Humans are hard-wired to get caught in a mutual focus of intersubjective attention, and to resonate emotions from one body to another in common rhythms. (Collins, 2008, p. 27)
Rhythm is not important merely in music, it is crucial in every activity we engage in with others. But it is far from easy to give an account of what rhythm is and how it is apprehended, manipulated and used is everyday social interaction. One of the most comprehensive attempt to do so is Lefebvre’s, but the study of the situatedness of rhythm in interaction is just at its start. Appealing to its etymology, it has been often highlighted that rhythm is flow, a dynamical entity grounded in human body and movement. It also seems that the very sense of sharedness is connected to synchrony, and more generally eurhythmics, and linked with empathy and well being among interactants.
Systematic research is nowadays conducted on rhythmic synchrony in interaction by disciplines as diverse as ethnomusicology, music psychology, psycholinguistics, social psychology, neuroscience, kinesics, gesture studies, and interaction analysis. However, interdisciplinary studies attempting to build an embodied account of rhythmic synchrony are still few. There are evidences, for instance, that being caught together in rhythm in interpersonal interaction entails a pleasurable dimension, a sense of enjoyment – and this is difficult to resist. This, as Durkheim noted through the bodily-grounded notion of collective effervescence during rituals, is one of the bases of sociality and everyday life. What about daily rituals and, at a micro level, situated interaction? What is the role of rhythm in such contexts? What are its social consequences and effects? Rhythm allows intersubjective motor and affective resonance, and this is a bodily, mostly non-verbal form of meaning-making and knowledge sharing that, though not being necessarily conceptual or propositional, is crucial not to miss by ethnographers. Can rhythm be an asset in researching such topics? Moreover, what the above mentioned form of social sharing in interaction can reveal on the relation between conceptual and non conceptual knowledge?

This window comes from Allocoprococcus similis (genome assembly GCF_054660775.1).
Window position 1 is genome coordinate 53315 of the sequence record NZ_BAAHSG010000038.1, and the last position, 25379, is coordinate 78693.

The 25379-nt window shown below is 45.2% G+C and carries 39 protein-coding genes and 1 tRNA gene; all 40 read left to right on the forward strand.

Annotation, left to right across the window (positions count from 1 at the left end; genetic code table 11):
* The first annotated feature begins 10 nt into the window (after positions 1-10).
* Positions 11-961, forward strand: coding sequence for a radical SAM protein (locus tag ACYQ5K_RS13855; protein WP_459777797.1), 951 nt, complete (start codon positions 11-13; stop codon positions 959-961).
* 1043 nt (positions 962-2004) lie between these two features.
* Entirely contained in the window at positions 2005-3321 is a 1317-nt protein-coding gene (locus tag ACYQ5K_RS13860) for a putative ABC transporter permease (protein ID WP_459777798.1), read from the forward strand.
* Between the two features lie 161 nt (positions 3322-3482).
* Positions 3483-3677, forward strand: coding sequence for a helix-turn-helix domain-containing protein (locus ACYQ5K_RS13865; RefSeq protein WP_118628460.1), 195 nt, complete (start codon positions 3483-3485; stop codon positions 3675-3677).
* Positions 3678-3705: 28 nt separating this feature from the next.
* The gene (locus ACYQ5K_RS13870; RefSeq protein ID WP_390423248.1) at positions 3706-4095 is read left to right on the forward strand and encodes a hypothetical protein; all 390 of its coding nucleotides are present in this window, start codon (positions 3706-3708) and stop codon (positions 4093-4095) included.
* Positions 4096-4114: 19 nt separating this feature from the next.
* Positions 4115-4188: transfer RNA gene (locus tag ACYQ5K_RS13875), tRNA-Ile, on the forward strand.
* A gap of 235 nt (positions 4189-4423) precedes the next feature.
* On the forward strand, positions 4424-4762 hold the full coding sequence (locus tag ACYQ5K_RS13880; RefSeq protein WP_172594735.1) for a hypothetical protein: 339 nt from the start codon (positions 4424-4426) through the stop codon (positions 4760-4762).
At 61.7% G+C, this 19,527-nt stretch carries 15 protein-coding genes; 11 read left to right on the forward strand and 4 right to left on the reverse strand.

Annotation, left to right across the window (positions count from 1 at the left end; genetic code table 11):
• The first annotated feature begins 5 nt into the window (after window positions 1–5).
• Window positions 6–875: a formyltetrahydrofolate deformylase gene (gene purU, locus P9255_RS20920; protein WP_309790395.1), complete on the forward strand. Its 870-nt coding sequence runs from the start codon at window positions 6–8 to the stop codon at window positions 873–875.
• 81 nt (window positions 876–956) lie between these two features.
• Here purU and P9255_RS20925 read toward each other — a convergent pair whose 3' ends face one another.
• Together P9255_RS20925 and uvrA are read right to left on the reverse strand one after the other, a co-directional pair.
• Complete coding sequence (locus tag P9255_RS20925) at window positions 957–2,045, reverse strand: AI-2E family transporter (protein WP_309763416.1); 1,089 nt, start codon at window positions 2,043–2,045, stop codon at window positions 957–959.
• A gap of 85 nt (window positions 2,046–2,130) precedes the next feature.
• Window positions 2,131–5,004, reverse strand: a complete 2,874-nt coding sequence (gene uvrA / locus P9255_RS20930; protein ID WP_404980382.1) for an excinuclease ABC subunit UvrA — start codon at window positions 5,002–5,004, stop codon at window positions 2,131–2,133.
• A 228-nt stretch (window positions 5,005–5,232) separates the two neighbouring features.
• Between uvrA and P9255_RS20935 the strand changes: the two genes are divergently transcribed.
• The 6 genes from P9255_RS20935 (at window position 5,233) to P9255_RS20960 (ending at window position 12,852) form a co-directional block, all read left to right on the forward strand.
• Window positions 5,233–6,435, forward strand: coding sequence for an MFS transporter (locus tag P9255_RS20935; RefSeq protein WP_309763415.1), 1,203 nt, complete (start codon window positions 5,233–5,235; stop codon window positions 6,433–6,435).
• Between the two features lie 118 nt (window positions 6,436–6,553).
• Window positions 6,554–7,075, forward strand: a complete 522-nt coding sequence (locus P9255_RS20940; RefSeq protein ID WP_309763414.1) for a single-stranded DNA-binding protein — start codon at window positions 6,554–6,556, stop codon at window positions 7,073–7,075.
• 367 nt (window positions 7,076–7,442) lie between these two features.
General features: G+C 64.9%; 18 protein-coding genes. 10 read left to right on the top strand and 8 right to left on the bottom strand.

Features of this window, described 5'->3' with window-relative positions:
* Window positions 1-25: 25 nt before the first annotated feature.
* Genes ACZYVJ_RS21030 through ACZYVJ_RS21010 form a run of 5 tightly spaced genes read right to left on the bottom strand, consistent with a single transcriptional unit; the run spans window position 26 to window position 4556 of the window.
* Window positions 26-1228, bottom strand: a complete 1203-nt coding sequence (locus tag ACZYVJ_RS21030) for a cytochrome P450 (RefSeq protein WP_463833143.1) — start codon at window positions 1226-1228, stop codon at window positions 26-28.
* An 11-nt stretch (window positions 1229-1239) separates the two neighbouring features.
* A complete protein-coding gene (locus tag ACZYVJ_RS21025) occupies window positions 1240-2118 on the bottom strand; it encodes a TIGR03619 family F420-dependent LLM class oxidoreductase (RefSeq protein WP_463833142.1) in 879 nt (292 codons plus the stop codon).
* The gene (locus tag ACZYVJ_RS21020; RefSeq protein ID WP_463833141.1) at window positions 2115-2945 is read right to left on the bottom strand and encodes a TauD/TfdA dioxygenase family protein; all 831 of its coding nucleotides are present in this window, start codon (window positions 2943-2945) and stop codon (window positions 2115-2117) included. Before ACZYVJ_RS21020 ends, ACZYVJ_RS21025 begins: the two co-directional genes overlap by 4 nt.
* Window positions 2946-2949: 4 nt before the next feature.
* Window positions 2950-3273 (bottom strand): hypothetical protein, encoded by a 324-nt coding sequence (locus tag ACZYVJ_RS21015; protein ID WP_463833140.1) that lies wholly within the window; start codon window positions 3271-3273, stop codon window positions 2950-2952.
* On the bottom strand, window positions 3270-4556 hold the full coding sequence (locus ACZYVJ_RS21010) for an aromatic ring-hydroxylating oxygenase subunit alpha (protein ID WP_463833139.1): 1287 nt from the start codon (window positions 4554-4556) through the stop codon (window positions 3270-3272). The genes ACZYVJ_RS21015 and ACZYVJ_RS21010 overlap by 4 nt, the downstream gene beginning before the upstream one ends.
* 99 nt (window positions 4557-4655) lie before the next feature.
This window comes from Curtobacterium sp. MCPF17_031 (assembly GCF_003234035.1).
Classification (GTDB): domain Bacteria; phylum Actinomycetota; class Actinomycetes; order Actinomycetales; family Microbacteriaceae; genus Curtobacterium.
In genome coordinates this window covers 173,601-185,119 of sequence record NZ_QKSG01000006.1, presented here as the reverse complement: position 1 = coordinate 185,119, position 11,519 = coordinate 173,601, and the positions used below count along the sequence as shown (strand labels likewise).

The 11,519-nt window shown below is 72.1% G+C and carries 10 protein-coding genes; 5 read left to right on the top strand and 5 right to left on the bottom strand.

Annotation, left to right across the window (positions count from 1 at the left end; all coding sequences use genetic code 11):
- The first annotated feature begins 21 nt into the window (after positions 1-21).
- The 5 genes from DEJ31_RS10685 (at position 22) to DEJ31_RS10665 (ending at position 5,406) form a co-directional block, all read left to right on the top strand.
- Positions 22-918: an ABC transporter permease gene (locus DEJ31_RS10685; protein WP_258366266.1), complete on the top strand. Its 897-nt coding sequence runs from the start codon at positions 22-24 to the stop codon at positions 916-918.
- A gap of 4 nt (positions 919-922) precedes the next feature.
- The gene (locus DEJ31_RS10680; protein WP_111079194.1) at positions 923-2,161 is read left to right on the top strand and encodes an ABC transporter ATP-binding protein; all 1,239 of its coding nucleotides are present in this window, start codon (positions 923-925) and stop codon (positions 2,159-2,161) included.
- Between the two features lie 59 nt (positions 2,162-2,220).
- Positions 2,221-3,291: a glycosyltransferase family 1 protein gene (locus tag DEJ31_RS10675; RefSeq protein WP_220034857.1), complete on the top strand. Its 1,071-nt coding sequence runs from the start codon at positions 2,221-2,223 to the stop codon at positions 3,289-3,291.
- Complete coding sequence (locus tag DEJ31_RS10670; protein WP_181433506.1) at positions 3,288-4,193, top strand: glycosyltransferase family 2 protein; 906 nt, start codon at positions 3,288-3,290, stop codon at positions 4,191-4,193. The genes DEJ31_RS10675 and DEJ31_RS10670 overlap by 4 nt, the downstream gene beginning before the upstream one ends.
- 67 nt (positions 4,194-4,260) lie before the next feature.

The workshop invites contributions that, by drawing on ethnographically-founded empirical material, consider one or more of the following topics and its/their role in social interaction as well as in doing ethnography:
• body and rhythm, embodiment of/and rhythm;
• intercorporeal rhythms, interaction rhythms;
• rhythm as culture;
• rhythm and (everyday) rituals;
• urban rhythms;
• rhythm and rules, rhythm and normativity;
• problems in rhythm (rhythmic incongruence, interruptions of rhythm);
• other related topics
Chiara Bassetti is supported by the VisCoSo project grant, financed by the Autonomous Province of Trento through the “Team 2011” funding programme.
Emanuele Bottazzi is supported by the STACCO project grant, financed by the Autonomous Province of Trento through the “Postdoc 2011” funding programme.